Unveiling the Delightful Saga of Milk Punch
Even though the holidays can be stressful, Christmas is quickly approaching, which means you should be close to a few days—or even a week—of relaxation and quality time with loved ones. However, the holidays also afford us the socially acceptable opportunity to overindulge in food and drink. An entire leg and thigh of turkey at the office holiday party? Yes, please proceed.
We also eat and drink many items during the holidays that we wouldn't normally get to enjoy throughout the year. One such treat, loved by many is brandy milk punch and its various forms. So let's read about the brief history of a classic that is now a modern mixologist's playing field to make innovative drinks.
What Is Milk Punch?
Milk Punch is currently very popular. At least the Clarified Milk Punch is. Clarified Milk Punches are a favorite beverage among bartenders and patrons equally due to their abundance of creamy flavours, sophisticated clear appearance, and ease of serving. They can be found on the menu of practically every bar.
However, while a lot of people are obsessed with these clarified cocktail varieties, it's possible that they're overlooking the original, which keeps a build that is far more in line with its name.
There are two variations of "milk punch." One is a dairy-based, frothy cocktail that tastes like eggnog with a hint of spice. Mixing rum, bourbon, milk, and vanilla extract together is all that's needed to make it. The alternative, which is the most popular, is sometimes called "English Milk Punch" or "Clarified Milk Punch," and produces an auburn liquid that is clear.
The Origins Of Milk Punch
There are two methods for making milk punches: English style and New Orleans style. The New Orleans-style Milk Punch, also called a Bourbon or Brandy Milk Punch, was invented sometime in the 1600s and is essentially made with milk or cream. After the dairy product is sweetened, alcohol and a hint of cinnamon or nutmeg are added to spike it. New Orleans-style Milk Punch is a heartier cocktail than most, and it's typically served during the winter months around the holidays.
Interestingly, a distinct cocktail trend was emerging on the other side of the Atlantic at the same time as this creamy punch was becoming more and more popular in the colonies. The English-style Milk Punch, or what we now call the Clarified Milk Punch, was first mentioned in journals from 1688 by William Sacheverell, who wrote about his experiences on the Scottish Isle of Iona. A little more than 20 years later, Mary Rockett's cookbook contained the first known recipe for the Clarified Milk Punch. It explained how to curdle, clarify, and strain the drink's ingredients to produce a clear liquid.
The cocktail gained popularity right away and was favored by notable figures such as Benjamin Franklin, Charles Dickens, and even Queen Victoria, who appointed commercial producers Nathaniel Whisson & Co. as the official supplier of Milk Punch to Her Majesty. In the year 2023, enthusiasts of craft cocktails are once again drawn to the clarified cocktail.
New Orleans Style Milk Punch
When it comes to preparation, the New Orleans-style milk punch is unquestionably the easiest. Although Clarified Milk Punch dates back to the 1600s, Brennan's, a French Quarter restaurant that has been making it for guests since the 1940s, is largely responsible for its rise in popularity in South America. Even though the New Orleans-style Milk Punch isn't as widely known as its clarified counterpart, people still choose it for brunches and after-dinner cocktails.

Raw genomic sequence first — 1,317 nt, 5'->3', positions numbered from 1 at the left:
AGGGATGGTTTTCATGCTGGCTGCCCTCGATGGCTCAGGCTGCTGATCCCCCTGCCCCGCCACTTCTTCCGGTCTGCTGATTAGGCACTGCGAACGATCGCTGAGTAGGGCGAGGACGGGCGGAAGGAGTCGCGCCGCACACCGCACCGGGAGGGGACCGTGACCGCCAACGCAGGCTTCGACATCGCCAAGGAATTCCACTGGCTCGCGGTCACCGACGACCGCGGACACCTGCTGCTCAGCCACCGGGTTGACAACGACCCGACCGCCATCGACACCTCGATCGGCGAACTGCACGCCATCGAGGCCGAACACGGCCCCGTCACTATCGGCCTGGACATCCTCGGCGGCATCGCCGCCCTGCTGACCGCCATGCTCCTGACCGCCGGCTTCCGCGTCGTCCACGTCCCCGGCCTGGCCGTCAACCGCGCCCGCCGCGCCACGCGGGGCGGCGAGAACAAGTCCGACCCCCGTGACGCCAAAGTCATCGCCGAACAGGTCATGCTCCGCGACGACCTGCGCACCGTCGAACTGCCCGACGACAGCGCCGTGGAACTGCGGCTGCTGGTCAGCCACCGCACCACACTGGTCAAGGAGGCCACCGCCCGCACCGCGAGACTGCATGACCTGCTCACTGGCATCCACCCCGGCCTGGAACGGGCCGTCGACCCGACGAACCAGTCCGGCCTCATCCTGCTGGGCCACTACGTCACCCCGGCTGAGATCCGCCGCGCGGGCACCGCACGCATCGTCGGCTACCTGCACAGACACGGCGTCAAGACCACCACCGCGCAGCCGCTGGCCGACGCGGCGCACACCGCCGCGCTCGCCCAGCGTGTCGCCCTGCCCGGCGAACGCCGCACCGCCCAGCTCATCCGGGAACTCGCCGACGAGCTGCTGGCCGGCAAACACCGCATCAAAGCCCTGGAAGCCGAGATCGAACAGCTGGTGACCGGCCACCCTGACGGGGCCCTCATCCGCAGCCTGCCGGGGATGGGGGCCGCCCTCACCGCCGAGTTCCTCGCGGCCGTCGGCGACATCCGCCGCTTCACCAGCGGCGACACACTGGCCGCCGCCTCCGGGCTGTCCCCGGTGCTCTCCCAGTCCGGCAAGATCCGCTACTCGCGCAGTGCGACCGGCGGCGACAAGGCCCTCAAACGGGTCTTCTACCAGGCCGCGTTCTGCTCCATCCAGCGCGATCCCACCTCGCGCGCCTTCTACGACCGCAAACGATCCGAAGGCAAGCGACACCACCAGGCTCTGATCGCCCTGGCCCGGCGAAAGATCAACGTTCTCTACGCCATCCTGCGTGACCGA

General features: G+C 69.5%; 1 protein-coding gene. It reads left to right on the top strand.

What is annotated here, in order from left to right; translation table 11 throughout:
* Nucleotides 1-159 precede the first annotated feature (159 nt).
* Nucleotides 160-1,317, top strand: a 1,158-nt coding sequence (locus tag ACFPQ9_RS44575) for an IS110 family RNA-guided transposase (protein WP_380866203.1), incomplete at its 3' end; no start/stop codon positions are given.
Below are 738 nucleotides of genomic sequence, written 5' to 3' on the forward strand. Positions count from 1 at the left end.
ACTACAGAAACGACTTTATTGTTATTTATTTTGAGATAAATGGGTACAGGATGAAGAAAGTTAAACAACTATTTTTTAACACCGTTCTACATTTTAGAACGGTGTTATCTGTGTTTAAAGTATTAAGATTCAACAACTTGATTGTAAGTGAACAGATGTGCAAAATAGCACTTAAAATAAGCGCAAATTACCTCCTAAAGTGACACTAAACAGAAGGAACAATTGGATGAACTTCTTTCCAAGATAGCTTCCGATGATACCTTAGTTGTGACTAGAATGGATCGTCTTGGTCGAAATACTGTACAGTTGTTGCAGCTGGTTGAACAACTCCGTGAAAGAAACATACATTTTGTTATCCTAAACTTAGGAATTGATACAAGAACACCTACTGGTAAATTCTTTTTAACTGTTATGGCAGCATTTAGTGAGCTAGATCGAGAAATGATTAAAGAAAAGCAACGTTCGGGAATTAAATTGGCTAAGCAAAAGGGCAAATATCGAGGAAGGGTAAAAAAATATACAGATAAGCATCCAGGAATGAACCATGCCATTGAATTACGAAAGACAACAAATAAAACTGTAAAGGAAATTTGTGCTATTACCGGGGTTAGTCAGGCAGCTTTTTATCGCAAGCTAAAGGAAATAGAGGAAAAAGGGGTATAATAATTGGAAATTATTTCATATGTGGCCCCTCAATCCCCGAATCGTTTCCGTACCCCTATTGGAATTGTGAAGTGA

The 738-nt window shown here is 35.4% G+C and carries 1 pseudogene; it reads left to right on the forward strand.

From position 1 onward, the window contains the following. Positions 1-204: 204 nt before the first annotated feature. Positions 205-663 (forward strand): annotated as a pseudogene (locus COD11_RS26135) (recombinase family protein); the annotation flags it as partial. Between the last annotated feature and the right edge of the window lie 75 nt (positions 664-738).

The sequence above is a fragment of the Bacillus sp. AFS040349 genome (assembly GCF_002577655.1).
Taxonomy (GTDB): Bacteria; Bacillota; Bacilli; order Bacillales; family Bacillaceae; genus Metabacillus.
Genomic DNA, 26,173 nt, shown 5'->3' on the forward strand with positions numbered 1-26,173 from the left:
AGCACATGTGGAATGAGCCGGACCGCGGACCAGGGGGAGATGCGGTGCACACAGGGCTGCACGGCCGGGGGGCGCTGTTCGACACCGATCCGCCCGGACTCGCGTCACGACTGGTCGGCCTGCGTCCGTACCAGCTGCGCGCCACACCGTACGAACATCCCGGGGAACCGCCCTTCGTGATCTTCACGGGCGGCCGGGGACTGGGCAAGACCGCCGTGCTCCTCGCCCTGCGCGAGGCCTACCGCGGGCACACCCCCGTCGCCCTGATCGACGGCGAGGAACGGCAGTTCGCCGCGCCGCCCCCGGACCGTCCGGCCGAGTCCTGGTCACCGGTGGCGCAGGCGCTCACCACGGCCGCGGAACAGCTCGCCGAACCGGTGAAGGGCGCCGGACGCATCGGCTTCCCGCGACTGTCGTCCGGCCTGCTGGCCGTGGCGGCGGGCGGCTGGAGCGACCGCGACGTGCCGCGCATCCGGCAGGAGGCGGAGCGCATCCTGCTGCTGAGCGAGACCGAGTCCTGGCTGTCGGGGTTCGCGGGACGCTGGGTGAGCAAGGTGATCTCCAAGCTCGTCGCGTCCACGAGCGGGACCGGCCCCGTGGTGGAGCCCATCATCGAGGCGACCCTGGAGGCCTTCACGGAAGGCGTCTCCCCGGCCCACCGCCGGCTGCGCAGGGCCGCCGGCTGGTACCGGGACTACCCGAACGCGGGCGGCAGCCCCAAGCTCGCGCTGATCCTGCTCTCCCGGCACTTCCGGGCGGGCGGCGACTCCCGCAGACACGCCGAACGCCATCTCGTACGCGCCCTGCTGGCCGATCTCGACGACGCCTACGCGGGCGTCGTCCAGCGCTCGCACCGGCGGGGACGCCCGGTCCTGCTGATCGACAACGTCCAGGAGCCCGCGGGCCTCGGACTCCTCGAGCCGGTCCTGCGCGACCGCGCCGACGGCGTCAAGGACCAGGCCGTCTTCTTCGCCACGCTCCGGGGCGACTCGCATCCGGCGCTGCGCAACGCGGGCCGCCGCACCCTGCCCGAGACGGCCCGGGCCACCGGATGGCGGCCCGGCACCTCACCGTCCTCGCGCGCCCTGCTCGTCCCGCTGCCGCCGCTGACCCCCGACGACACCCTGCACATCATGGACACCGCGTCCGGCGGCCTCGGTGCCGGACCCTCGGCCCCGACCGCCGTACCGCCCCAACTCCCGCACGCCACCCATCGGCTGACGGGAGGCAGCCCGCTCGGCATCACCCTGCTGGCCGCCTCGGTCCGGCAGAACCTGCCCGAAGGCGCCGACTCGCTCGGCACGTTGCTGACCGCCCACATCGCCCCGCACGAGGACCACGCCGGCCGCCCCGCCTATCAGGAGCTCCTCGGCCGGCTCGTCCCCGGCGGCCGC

This type of punch is extremely easy to prepare: Shake over ice with whole milk, bourbon or brandy, vanilla extract, and ground nutmeg. Sweeten with powdered sugar or simple syrup. After mixing thoroughly, transfer the mixture into an Old Fashioned glass, either without ice or with it, and sprinkle nutmeg or cinnamon on top.
Preparing English Style Milk Punch
A variety of spirits, teas, botanicals, fruits, liquors, and milk are combined to create the Clarified Milk Punch, which is essentially just milk that has been clarified before serving to give it a crystal-clear appearance.
There are two main methods for preparing Milk Punch: integral and non-integral breaks. In the integral break, alcohol is added to a tea and milk mixture, and the mixture is then allowed to curdle before being strained to remove any remaining solids. The non-integral break combines milk with fruit, teas, botanicals, and liquor that has already been strained, curdled and clarified.
Convenience plays a major role in the growing popularity of the English-style Milk Punch behind the bar. Because pre-batched Milk Punch has an extended shelf life and doesn't require clarifying milk, which even brisk bartenders can't accomplish in the middle of a shift, it can be served almost immediately during service. Even though there are countless recipes accessible to at-home bartenders to make their own, the beauty of Milk Punch is that it can be customized to your taste preferences or the components that you have on hand.
Make Your Own Milk Punch With This Simple Recipe
1. 2 oz. Brandy
2. 1 Cup whole milk
3. 1-3 Tablespoon of confectioner sugar (add to taste)
4. Whole nutmeg in a grinder or ground nutmeg for garnishing
1. Mix every component except nutmeg in a cocktail shaker with ice. Cover and shake vigorously for one or two minutes, or until frothy. Tervis Tumbler can serve as a substitute for a cocktail shaker if you don't have a cocktail shaker.
2. Pour through a strainer into a small glass with crushed ice. Garnish it with nutmeg. If you don't have any crushed ice, you can make some by pounding some ice with a hammer.
Voila! Your drink is ready. Enjoy it with your friends and family.
If you are not a fan of brandy you can also use Bourbon. Either way, the outcome tastes great.